Maximum depth: 15m
HMS MAORI was one of the 16 “Tribal”-class destroyers of the Royal Navy built between 1936 and 1939. She took part in the action against the Bismarck and later helped sink two Italian cruisers in December 1941.
During a German air attack on Malta’s Grand Harbor at Valletta on 12 February 1942 she received a direct hit aft from a Stuka, caught fire and partially blew up.
Maximum depth: 36m
The ROZI was sunk in 1992 for the diving purposes and she sits perfectly upright on a sandy bottom within a rocky amphitheatre of Marfa Reef. Environmentally cleared before she was sunk, ROZI is slowly being colonized by all the marine organisms that are usually seen on Mediterranean wrecks.
Maximum depth: 25m
Starting from the shallow “lagoon” locally known as “the beginners valley”, next to the large overhanging shelf, the reef drops down to about 18 meters. Not far, to the right from the mouth of the “lagoon” is a small cavern with the statue of the Madonna placed here by a local diving club.
Maximum depth: 12m
In Maltese language “ghar” means “cave” and actually a cavern system is what divers can expect to see as the highlight of the dive. Starting from the well-sheltered bay, dive leads around the big rock and some large boulders out to the sandy patch. The area between the sand and the reef is covered with Posidonia grass and a variety of algae, grazed on by wrasse, salema and bream. Swimming to the north along the reef at approximate depth of 6m, divers can see four entrances to the cavern system the northernmost being the largest. Not far from the largest entrance and a bit shallower is another cave where divers can see the translucent shrimps.
Maximum depth: 36m
Sunk in September 1998, the ill-fated UM EL FAROUD had previously lain in the harbour at Valletta for three years following a terrible explosion on board that killed nine Maltese dockyard workers. Now, with the memorial brass plaque in place, above the front windows of the helm, the ship sits upright on the sandy seabed, the latest addition to Malta’s artificial reef programme. At 10000 tons and 115m long the UM EL FAROUD is an impressive sight.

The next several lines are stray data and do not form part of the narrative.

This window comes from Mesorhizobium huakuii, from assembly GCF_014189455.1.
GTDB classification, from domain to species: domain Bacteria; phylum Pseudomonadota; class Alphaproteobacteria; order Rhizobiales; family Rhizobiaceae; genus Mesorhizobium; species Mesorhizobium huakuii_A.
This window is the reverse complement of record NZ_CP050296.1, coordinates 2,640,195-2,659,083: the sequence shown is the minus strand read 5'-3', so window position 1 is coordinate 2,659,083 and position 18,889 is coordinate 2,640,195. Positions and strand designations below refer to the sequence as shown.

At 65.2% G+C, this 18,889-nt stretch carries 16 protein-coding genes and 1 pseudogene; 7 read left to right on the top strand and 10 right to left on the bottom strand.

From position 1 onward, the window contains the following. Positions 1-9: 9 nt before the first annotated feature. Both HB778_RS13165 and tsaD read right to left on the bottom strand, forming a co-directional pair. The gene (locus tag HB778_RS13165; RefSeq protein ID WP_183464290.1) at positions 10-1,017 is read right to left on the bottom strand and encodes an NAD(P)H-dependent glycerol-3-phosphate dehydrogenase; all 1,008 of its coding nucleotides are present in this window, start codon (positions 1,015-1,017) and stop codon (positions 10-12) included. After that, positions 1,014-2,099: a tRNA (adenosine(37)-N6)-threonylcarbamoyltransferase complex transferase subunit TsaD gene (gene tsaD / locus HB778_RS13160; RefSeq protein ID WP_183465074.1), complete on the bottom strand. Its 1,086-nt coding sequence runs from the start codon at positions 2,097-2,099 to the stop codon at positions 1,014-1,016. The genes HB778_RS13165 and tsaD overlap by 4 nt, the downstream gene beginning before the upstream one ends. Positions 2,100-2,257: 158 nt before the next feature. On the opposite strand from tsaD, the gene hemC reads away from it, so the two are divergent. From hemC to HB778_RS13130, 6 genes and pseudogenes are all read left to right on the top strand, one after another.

Maximum depth: 42m
The wreck of this forgotten aircraft was located by Sport Diving Ltd and now features on the diving “must-see” list.
It is not known whether this World War II bomber was shot down or whether the three-man crew had to ditch the aeroplane because of the engine failure. The engines and wings are intact, but the foresection of the fuselage has been smashed off and now lies several meters in front of the main part of the wreckage.
Maximum depth: 21m
These two wrecks, both tugboats built in 1944, were scuttled in 1998 after having been given a full environmental clean-up. The ST MICHAEL is of Tanac type, 20m long and built in Canada, while the NUMBER 10 is 16m in length and of Melita type.
Maximum depth: 40m
The Blue Hole is a natural rock formation carved out over the centuries by wind and wave power. The site offers sheltered entry into the hole after which diver descends down to the bottom of the Blue Hole at 17m, out through the huge archway and on the wall that cascades down to the depth of 50 meters. The impressive archway starts at 8m and has a flat top, almost square in shape, and covered in golden cup corals.
Maximum depth: 40
When conditions are perfect this is a fantastic dive along a narrow canyon that stretches 80m through the headland to the open water beyond. In the high season, tourist boats constantly whizz overhead, but the wall is deep enough, vertical and underhanging for the most part that there is no danger of collision other than at the beginning of the dive and at the end, assuming that the entry and exit point is the same.
Maximum depth: 30m
The entrance is at 28m and comes to 14m from the surface. The cave has very little natural light penetration and a dip in the middle further cuts off the daylight.
The sides of the tunnel are pitted and eroded by the pounding sea and covered in multitude of differently coloured sponges. There are two chambers, both very large, and in the inner one is an air pocket although the air is foul.
Maximum depth: 40m+
This is a spectacular dive down a shallow rocky shelf at 6m, where the boat usually anchors. The start of the dive is above the entrance to a “chimney”, near vertical tunnel, which drops down and through the limestone plateau and exits at 16m. The tunnel is wide enough for divers to manoeuvre without touching the sides on which the white-tufted fireworms abound.
Maximum depth: 20m
The dive starts in the sheltered inlet where the boat usually anchors right above the interesting underwater arch next to which is a large sandy patch, perfect for skill practice with trainees or for the last checkup before proceeding with the dive.
Santa Marija is also popular site for fish feeding and divers can expect huge number of saddled bream, two-banded bream and damselfish waiting for a handout. Fish encounters at Santa Marija are consistent year round and this is the reason why this site is also popular with underwater photographers.